“At my mother’s time, it was during the Great Depression. They didn’t have a lot of money to do things, so they spent most summers at the river or at square dances,” Ravenscroft said.
Connie Smithburger also recalls days at the river, jumping in from a rope swing attached to the bridge. Carnivals held at the playground, days at the skating rink and walks to the soda shop also pepper her childhood memories.
For her, a resounding note in her childhood memories was the level of safety and security in the small town.
“Everyone in town was family, even if you weren’t blood relatives,” said Smithburger, who was one of eight siblings. Her family grew up on the top street in the borough with their mother, Cecilia, and father, Bill, who was killed in a lumber accident.
“We were never afraid to walk to the store or down to the water slides. It was very safe,” she recalled.
The constant train traffic brought a number of freight hoppers, also known as “hobos,” to the town.
She remembers her mother giving fresh bread and a jar of beans to hobos who would knock on the door. They would sit on the porch for a short talk and be on their way.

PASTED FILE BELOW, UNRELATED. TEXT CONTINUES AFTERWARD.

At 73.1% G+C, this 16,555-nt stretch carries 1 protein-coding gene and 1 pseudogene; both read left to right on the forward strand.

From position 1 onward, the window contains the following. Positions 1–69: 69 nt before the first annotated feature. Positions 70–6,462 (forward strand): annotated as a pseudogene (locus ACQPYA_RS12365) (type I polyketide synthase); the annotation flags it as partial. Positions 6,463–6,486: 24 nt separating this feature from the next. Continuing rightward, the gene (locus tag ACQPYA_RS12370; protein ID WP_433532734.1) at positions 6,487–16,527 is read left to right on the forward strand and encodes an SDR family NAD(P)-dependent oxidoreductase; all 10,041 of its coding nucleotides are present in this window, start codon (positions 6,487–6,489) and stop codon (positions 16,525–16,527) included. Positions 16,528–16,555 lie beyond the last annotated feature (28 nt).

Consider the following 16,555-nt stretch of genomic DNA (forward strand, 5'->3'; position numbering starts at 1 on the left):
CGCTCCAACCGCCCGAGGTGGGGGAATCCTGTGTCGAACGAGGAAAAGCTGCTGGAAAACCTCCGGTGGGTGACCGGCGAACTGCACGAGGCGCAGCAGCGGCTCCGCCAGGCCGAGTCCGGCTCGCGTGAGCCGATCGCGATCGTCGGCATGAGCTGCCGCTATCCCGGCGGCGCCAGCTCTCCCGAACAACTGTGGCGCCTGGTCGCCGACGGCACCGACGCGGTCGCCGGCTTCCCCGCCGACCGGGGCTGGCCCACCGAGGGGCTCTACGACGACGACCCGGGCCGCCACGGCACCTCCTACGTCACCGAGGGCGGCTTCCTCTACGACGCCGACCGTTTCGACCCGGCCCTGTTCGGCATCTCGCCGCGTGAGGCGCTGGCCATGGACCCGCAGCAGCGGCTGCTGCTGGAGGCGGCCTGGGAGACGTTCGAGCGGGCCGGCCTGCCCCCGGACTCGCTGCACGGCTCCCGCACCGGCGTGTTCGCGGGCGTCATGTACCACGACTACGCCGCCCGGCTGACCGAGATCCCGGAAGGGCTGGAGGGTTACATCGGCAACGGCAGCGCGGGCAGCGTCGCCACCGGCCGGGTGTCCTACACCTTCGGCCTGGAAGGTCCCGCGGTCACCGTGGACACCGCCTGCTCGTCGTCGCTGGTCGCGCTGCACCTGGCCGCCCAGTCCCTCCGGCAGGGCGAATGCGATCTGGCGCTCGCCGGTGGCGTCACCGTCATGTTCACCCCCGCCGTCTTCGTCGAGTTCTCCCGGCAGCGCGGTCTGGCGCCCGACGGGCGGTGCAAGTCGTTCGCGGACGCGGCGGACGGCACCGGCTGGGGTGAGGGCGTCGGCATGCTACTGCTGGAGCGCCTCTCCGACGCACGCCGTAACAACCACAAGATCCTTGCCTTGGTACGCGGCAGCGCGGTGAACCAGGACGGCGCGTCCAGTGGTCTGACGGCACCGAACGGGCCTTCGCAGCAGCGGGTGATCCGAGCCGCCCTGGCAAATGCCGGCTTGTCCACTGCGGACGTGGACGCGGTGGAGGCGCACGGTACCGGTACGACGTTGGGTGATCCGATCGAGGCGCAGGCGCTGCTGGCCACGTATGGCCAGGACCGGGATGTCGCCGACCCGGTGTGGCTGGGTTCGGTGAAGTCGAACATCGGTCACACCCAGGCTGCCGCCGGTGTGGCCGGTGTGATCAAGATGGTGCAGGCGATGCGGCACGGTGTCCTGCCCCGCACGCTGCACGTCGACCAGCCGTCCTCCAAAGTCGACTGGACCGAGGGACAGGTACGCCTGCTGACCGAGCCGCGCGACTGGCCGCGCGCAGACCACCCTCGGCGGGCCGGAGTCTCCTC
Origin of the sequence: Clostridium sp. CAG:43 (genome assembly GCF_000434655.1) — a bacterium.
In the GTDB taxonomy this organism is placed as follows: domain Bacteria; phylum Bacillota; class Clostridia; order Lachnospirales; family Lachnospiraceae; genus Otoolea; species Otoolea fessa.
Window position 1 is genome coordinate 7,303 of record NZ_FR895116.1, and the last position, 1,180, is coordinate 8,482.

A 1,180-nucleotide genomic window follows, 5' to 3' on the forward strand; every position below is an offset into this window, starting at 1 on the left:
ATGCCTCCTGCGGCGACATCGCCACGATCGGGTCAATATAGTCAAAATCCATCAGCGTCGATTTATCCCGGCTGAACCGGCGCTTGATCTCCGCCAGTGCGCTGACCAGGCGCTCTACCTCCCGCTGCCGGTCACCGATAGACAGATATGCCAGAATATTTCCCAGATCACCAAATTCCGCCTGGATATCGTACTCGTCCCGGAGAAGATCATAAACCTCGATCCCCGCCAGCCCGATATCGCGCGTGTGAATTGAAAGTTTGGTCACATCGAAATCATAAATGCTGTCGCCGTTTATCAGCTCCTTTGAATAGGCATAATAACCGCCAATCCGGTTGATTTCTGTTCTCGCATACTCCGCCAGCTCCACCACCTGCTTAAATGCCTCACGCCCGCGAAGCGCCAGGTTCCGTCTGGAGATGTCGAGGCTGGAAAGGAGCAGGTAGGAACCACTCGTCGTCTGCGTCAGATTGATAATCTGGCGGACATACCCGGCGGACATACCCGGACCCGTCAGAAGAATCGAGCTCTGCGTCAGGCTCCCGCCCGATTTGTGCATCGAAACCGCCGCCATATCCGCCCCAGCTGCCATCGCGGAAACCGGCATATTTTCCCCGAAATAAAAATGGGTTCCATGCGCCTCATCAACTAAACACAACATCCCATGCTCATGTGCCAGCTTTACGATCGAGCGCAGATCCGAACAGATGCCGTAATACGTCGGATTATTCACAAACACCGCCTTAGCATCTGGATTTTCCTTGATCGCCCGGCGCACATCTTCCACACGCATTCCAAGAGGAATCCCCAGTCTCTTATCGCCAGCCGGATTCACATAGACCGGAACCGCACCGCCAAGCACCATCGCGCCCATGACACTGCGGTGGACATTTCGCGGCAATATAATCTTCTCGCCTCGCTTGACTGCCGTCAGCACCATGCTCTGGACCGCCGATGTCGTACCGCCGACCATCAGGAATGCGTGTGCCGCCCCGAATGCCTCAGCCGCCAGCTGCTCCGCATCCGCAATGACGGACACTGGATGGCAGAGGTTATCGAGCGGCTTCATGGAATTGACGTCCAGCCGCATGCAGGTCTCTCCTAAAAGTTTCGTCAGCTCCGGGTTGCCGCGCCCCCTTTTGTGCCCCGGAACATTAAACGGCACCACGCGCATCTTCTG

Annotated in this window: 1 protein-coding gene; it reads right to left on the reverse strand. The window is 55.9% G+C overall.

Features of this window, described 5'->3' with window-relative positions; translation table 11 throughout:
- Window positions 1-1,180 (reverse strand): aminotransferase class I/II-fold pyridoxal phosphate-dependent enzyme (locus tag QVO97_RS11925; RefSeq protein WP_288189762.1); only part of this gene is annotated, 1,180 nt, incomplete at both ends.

They were a byproduct of the railroad industry and a thrill to meet — a novelty in a sleepy railroad/river town. Now, the industry is made up of strangers — a sea of millions of new faces each year.
“Nobody locked their doors then — you never had to be afraid,” she said.
“It was a very close-knit community,” Ravenscroft said.
According to the last census taken in 2010, Ohiopyle borough was home to 59 full-time residents, including Ravenscroft.
In the summer months, though, it becomes a bustling home to nearly 120 people including seasonal workers and river guides.
“It’s typical of any tourist town that employs college kids. Some of the guides have even decided to stay,” Ravenscroft said, “and pursue employment and residency.”
With its official distinction as a state park that encompasses 20,500 acres around the borough, Ohiopyle is a tourism mecca.
Strangers are a new norm now with an estimated 1.2 million to 1.5 million tourists who come through the park each year, according to park manager Ken Bisbee.